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I have a rounding issue inside of .Net.

I am rounding a 3 digit number down to two digits and it is causing some problems with one number.

If I try to round 34.425 to two decimal places it should round it to 34.43. I am using the roundawayfromzero option and it has worked for every number in the program except for this one so far.

The code Math.Round(34.425, 2, MidpointRounding.AwayFromZero) should equal 34.43 however, it equals 34.42.

If I try this with any other number it works fine.

Math.Round(34.435, 2, MidpointRounding.AwayFromZero) = 34.44

Math.Round(34.225, 2, MidpointRounding.AwayFromZero) = 34.23

Math.Round(34.465, 2, MidpointRounding.AwayFromZero) = 34.47

I just wanted to check to see if anyone has run into this problem before?

For right now I have fixed this problem by converting the number to a decimal. I have changed the code to this and it works fine now:

Math.Round(CDec(34.425), 2, MidpointRounding.AwayFromZero) = 34.43

I am just looking for a reason on why my old code did not work.

Thank you!

Updated the code to the correct AwayFromZero

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up vote 20 down vote accepted

Floating point is never exact, 34.425 may have an internal represantation 34.4249999999999.. which will be rounded up to 34.42.

If you need exact representation for numbers use the decimal type.

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+1 for decimal suggestion – Robert Greiner Oct 19 '10 at 15:00
Thank you for the response. I guess my big question is why does this work for all of the other values? – Jeff Oct 19 '10 at 15:11
I would also have to agree with you if it was a variable. However, I was putting this value into the watch list as 34.425. So it should not be represented as 34.43499999... Is that correct in my assumption? – Jeff Oct 19 '10 at 15:40
@Jeff: It's because of the floating-point representation. Have a look at for a primer in floating-point math. Basically, floats are stored in something like scientific notation, with a binary base/mantissa and an integer power of 2 exponent. Not all numbers can be represented accurately this way. A decimal, while it works like a float in most real-world arithmetic, uses a slightly different storage mechanism, which limits the range of storable values but drastically increases precision and accuracy within that range – KeithS Oct 19 '10 at 16:03
+1 although it could be explained more precisely – MarkJ Oct 19 '10 at 16:04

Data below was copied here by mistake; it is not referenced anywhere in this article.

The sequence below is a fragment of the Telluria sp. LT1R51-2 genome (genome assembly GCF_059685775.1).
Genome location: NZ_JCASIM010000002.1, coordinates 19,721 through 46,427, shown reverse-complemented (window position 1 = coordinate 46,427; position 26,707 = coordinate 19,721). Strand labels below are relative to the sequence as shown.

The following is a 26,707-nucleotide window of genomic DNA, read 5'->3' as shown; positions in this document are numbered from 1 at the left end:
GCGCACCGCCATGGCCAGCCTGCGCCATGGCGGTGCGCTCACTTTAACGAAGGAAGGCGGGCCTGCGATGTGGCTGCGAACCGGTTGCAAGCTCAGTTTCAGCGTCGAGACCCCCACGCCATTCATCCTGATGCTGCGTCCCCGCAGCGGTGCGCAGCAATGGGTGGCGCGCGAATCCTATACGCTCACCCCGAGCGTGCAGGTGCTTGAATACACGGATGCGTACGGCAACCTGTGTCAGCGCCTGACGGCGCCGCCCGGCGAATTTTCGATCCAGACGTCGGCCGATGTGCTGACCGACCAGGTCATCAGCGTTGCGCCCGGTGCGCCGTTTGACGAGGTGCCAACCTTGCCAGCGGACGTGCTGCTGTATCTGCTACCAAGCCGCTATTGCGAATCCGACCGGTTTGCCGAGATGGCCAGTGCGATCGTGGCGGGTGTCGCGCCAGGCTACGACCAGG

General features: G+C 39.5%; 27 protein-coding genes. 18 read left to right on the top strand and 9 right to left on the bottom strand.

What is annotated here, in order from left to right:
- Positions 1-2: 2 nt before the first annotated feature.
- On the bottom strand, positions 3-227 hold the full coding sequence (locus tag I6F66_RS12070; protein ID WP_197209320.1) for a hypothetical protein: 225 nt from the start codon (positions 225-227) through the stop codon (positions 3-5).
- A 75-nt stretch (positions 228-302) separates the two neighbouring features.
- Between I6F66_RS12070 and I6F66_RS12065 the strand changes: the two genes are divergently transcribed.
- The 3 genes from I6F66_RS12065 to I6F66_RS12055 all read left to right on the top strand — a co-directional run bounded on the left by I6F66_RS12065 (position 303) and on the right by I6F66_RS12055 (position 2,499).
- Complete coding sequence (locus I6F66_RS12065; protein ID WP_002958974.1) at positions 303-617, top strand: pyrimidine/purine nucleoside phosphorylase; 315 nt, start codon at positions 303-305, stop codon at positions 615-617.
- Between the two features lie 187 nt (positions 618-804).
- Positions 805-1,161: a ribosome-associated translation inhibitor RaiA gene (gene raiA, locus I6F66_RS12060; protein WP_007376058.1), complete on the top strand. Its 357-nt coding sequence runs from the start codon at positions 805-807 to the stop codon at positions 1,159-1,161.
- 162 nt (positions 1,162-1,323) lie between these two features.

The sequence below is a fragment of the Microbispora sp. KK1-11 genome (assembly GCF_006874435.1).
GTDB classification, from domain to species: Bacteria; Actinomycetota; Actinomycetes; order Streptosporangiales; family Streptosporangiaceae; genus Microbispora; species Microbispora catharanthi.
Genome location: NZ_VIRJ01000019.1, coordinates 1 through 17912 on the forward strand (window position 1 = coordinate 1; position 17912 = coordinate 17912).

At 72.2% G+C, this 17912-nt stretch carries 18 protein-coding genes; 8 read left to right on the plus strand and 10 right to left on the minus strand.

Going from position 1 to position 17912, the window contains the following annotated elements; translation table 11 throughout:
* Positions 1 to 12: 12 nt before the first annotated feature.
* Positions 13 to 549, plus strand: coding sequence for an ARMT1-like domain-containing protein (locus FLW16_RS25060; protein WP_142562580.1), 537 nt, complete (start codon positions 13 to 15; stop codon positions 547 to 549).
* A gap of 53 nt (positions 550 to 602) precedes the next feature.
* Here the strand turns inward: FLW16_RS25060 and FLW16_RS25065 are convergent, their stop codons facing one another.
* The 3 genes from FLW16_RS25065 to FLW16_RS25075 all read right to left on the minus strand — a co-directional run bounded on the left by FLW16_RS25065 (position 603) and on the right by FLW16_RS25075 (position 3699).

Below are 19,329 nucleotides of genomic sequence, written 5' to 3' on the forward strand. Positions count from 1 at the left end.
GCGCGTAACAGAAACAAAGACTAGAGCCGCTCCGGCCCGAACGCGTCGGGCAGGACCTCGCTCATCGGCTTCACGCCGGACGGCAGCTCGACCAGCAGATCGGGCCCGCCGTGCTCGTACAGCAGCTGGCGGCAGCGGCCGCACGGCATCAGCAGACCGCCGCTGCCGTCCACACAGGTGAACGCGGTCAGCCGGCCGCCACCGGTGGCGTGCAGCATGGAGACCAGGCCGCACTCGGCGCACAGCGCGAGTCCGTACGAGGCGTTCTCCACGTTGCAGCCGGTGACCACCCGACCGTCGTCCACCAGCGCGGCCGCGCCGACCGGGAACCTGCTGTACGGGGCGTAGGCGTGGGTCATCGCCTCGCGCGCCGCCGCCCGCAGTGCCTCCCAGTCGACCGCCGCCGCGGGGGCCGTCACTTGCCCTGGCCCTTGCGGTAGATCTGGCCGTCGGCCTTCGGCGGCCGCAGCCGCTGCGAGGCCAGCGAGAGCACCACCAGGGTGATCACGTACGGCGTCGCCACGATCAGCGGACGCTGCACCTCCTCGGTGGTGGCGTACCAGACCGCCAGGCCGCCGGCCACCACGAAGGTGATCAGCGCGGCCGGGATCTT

Slightly confused about whether you're actually using MidpointRounding.ToEven or MidpointRounding.AwayFromZero. If you are using ToEven as the first snippet indicates, this is expected behavior.

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I edited the question sorry about the confusion. – Jeff Oct 19 '10 at 15:11

Your assumptions and results are incorrect:

Math.Round(34.225, 2, MidpointRounding.ToEven) == 34.22
Math.Round(34.465, 2, MidpointRounding.ToEven) == 34.46


Math.Round(34.425, 2, MidpointRounding.ToEven) == 34.42

That's how it works, and that's what I get on my box. Rounding to even means just that, rounding up or down to get to the next even number at the decimal place of interest.

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Sorry I copied the wrong code. All of them should be AwayFromZero. – Jeff Oct 19 '10 at 15:04
This only applies if the next decimal after the decimal place of interest is 5, and all subsequent decimals are zero. – phoog Dec 29 '10 at 21:51

The code Math.Round(34.425, 2, MidpointRounding.ToEven) should equal 34.43 however, it equals 34.42.

Why? ToEven must make it 34.42 since 42 is even. Behaviour is correct.

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I don't use, so my reasoning may be incorrect, but based on the names of your parameters MidpointRounding.ToEven, I would expect 34.425 to be rounded to 34.42; but I would also expect 34.225 to be rounded to 34.22 and 34.465 to 34.46. The rounding of numbers that end in 5 as in your examples is a matter of convention. The most usual convention is round to an even number, which I deduce your .ToEven parameter would be adopting.

In addition, I suspect you are encountering the binary/decimal rounding problem. Checking the binary representation of 34.425 comes out as 10010.011011....... When you take the computer storage and representation of a decimal number (byte, word, double word, quad word and negative/positive complement) into account this can result in you not rounding the number you thought you were.

To get the results you want, you should probably add 0.00001 to any digit ending in 5 before rounding.

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